Coming from this issue on d.o: Evaluate third party libraries to replace drupal_http_request() and the browser in DrupalWebTestCase
Definitions listed in order of importance (top is important).
Parallel Requests: Project uses curl_multi_select(), stream_select(), or socket_select() when issuing multiple requests.
Non Blocking Requests: Open connection; write to it; do not wait to read, instead close connection.
Callback: Run custom code once that connection is done; call_user_func() or call_user_func_array().
PSR-0: Does the project follow the PSR-0 standard.
Symfony compatible objects: Request/response objects that are compatible with the Symfony ones.
Pool/Throttle: Limit domain & total number of connections. If issuing 10k requests don't do them all at the same time.
Proxy Support: Can requests be tunneled through a proxy?
Cookie Parsing: Are cookies pulled out of the header?
Global Timeout: Max number of seconds the whole call can take (only matters for parallel).
Async Connection: When Opening a connection, do not block.
Complex SSL Logic: Verify peer (Require verification of SSL certificate used) & use of local certificates (Certificate Authority file).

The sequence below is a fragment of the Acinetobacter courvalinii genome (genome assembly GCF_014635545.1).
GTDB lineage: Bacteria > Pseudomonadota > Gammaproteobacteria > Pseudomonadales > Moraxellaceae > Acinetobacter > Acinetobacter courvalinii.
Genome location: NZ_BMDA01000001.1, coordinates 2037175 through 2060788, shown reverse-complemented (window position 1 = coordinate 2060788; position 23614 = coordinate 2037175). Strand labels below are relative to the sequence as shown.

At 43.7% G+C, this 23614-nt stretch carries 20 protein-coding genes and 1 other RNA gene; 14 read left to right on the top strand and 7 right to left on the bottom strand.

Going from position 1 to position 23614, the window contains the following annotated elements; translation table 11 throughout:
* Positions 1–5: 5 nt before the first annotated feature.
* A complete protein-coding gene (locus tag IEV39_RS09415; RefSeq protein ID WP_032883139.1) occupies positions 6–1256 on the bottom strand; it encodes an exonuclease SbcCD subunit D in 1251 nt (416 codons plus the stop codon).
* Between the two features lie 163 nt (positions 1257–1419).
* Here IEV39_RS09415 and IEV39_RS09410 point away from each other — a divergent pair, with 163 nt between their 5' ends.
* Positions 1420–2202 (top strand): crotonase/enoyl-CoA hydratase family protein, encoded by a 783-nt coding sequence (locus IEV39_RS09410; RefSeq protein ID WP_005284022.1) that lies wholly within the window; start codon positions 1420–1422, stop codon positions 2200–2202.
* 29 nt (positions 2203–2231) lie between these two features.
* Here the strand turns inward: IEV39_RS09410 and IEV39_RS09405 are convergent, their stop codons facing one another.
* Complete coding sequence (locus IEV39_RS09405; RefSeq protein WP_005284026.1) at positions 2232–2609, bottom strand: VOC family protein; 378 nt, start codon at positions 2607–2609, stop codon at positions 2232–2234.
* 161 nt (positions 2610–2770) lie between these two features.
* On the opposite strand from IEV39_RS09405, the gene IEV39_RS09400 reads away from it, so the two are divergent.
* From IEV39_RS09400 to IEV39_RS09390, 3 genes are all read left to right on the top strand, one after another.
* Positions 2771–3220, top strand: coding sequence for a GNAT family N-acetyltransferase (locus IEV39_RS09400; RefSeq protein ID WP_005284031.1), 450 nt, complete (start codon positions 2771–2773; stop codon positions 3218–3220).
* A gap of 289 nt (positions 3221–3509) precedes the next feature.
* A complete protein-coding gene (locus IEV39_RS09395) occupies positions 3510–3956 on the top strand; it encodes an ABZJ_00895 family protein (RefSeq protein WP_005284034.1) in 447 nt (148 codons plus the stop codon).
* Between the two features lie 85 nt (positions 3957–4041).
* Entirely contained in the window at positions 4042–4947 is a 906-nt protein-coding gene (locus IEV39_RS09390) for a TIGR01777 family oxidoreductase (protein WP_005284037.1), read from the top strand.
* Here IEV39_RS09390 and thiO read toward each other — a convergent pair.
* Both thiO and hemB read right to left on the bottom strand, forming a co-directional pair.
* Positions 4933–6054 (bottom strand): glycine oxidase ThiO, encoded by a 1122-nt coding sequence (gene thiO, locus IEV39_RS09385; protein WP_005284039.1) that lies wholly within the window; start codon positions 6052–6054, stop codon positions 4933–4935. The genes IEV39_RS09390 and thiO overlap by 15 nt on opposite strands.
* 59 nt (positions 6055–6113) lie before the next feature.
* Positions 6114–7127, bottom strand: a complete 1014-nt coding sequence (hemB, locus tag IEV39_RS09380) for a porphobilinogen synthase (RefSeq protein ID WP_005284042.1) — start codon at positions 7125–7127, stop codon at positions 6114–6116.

Send Files: The ability to "upload" a file to a server (shows up in $_FILES).
FTP Connection: Get a file off of a FTP server.
Full HTTP 1.1 compliance: Follow all requirements of a http client.
Auto Encode Array Data: http_build_query() used on data structures.
Alter streams mid execution: Example - Request 20 urls & break after at least 5 return.
Set Read/Write Chunk Size: I needed to adjust the write chunk size when sending a lot of data to an IIS server.
Persistent connections: Are connections reused between requests.
Streaming bodies: Can the entity body of a request or response be streamed or does it need to be loaded in its entirety into a string.
Some other things to consider is test code, documentation, and example use cases. These are a little bit harder to compare though. The reason why I have Parallel, Non Blocking, and Callbacks at the top is for building a multi-process library on top of HTTP requests. Without these 3, the power a multi-process library is significantly reduced. One more thing to consider is all of the GitHub projects require cURL or will eventually require it.
Comparison of all 5 GitHub projects & HTTPRL are as follows:
|Non Blocking Requests||Unknown||Unknown||Yes||Yes||Yes||Yes|
|Async Connection||No||No||No||Unknown||No||Half Yes|
|Complex SSL Logic||Half Yes||No||Yes||No||Yes||Yes|
|Send Files||Yes||No||Yes||No||Yes - with @ in CURL POST Options||No|
 - Blocks on DNS lookups
 - Can not set CURLOPT_CAINFO
 - Doesn't handle "100 Continue" correctly
 - Can be done by passing curl options directly in the request